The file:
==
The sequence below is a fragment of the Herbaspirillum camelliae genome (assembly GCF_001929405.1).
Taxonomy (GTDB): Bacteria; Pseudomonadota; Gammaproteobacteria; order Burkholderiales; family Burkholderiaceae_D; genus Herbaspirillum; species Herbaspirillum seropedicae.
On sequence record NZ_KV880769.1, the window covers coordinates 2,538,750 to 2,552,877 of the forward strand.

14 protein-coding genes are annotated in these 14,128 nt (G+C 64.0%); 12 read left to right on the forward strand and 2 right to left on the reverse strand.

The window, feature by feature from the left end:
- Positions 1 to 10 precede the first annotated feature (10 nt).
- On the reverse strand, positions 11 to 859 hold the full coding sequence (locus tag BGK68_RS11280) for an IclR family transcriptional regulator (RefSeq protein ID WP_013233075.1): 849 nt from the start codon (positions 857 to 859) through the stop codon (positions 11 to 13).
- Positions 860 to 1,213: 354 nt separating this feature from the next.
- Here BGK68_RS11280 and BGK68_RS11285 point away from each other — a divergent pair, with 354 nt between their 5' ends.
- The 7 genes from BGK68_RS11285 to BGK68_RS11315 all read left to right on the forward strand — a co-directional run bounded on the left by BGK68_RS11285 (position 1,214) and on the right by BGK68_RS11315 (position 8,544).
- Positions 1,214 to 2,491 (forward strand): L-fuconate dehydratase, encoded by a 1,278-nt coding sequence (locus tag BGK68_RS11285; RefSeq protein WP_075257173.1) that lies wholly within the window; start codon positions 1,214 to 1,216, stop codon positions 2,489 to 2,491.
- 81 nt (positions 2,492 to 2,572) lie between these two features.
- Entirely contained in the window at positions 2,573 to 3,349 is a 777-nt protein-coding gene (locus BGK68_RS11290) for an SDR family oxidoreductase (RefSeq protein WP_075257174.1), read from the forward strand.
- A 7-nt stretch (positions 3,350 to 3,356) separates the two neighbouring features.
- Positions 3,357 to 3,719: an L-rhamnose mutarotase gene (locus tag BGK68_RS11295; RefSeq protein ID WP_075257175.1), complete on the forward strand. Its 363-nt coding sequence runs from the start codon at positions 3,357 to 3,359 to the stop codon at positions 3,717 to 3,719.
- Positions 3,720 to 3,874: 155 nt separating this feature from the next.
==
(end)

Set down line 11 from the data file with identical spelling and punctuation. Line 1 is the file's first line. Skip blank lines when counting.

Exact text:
- Positions 1,214 to 2,491 (forward strand): L-fuconate dehydratase, encoded by a 1,278-nt coding sequence (locus tag BGK68_RS11285; RefSeq protein WP_075257173.1) that lies wholly within the window; start codon positions 1,214 to 1,216, stop codon positions 2,489 to 2,491.